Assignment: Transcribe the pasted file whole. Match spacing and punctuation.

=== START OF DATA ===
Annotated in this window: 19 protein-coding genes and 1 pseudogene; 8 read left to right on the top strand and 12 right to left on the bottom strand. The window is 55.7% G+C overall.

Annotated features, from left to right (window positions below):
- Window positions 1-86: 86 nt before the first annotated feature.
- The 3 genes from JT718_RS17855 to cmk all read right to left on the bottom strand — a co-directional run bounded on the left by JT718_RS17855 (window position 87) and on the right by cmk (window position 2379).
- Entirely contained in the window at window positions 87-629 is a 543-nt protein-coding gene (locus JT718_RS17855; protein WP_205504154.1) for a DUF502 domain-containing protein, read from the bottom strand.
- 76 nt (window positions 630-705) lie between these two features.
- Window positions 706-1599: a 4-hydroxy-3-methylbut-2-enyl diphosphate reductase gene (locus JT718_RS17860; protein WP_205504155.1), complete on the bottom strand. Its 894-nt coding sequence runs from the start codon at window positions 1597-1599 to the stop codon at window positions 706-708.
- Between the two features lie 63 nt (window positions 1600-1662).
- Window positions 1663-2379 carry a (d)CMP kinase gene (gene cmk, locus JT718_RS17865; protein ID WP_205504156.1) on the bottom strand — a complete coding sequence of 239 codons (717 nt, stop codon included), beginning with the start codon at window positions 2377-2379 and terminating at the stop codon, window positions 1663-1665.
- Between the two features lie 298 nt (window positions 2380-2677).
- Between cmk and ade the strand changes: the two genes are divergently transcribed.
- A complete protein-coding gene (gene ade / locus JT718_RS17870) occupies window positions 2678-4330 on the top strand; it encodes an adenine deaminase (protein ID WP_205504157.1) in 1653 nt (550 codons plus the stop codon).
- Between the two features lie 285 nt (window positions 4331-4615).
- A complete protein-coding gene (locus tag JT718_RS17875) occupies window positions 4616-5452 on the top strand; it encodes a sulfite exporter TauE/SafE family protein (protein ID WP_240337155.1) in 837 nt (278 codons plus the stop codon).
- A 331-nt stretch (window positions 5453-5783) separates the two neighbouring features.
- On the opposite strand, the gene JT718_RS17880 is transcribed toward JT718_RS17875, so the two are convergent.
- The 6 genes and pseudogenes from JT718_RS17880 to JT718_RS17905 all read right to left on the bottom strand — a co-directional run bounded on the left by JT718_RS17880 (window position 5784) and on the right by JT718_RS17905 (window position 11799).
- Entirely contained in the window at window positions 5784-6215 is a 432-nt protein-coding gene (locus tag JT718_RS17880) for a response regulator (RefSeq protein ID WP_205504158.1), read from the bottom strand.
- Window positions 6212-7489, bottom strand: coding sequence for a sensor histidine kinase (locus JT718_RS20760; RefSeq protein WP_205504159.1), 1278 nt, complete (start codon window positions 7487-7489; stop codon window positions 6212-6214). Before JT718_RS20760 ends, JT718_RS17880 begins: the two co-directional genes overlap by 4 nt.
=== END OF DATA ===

Annotated in this window: 19 protein-coding genes and 1 pseudogene; 8 read left to right on the top strand and 12 right to left on the bottom strand. The window is 55.7% G+C overall.

Annotated features, from left to right (window positions below):
- Window positions 1-86: 86 nt before the first annotated feature.
- The 3 genes from JT718_RS17855 to cmk all read right to left on the bottom strand — a co-directional run bounded on the left by JT718_RS17855 (window position 87) and on the right by cmk (window position 2379).
- Entirely contained in the window at window positions 87-629 is a 543-nt protein-coding gene (locus JT718_RS17855; protein WP_205504154.1) for a DUF502 domain-containing protein, read from the bottom strand.
- 76 nt (window positions 630-705) lie between these two features.
- Window positions 706-1599: a 4-hydroxy-3-methylbut-2-enyl diphosphate reductase gene (locus JT718_RS17860; protein WP_205504155.1), complete on the bottom strand. Its 894-nt coding sequence runs from the start codon at window positions 1597-1599 to the stop codon at window positions 706-708.
- Between the two features lie 63 nt (window positions 1600-1662).
- Window positions 1663-2379 carry a (d)CMP kinase gene (gene cmk, locus JT718_RS17865; protein ID WP_205504156.1) on the bottom strand — a complete coding sequence of 239 codons (717 nt, stop codon included), beginning with the start codon at window positions 2377-2379 and terminating at the stop codon, window positions 1663-1665.
- Between the two features lie 298 nt (window positions 2380-2677).
- Between cmk and ade the strand changes: the two genes are divergently transcribed.
- A complete protein-coding gene (gene ade / locus JT718_RS17870) occupies window positions 2678-4330 on the top strand; it encodes an adenine deaminase (protein ID WP_205504157.1) in 1653 nt (550 codons plus the stop codon).
- Between the two features lie 285 nt (window positions 4331-4615).
- A complete protein-coding gene (locus tag JT718_RS17875) occupies window positions 4616-5452 on the top strand; it encodes a sulfite exporter TauE/SafE family protein (protein ID WP_240337155.1) in 837 nt (278 codons plus the stop codon).
- A 331-nt stretch (window positions 5453-5783) separates the two neighbouring features.
- On the opposite strand, the gene JT718_RS17880 is transcribed toward JT718_RS17875, so the two are convergent.
- The 6 genes and pseudogenes from JT718_RS17880 to JT718_RS17905 all read right to left on the bottom strand — a co-directional run bounded on the left by JT718_RS17880 (window position 5784) and on the right by JT718_RS17905 (window position 11799).
- Entirely contained in the window at window positions 5784-6215 is a 432-nt protein-coding gene (locus tag JT718_RS17880) for a response regulator (RefSeq protein ID WP_205504158.1), read from the bottom strand.
- Window positions 6212-7489, bottom strand: coding sequence for a sensor histidine kinase (locus JT718_RS20760; RefSeq protein WP_205504159.1), 1278 nt, complete (start codon window positions 7487-7489; stop codon window positions 6212-6214). Before JT718_RS20760 ends, JT718_RS17880 begins: the two co-directional genes overlap by 4 nt.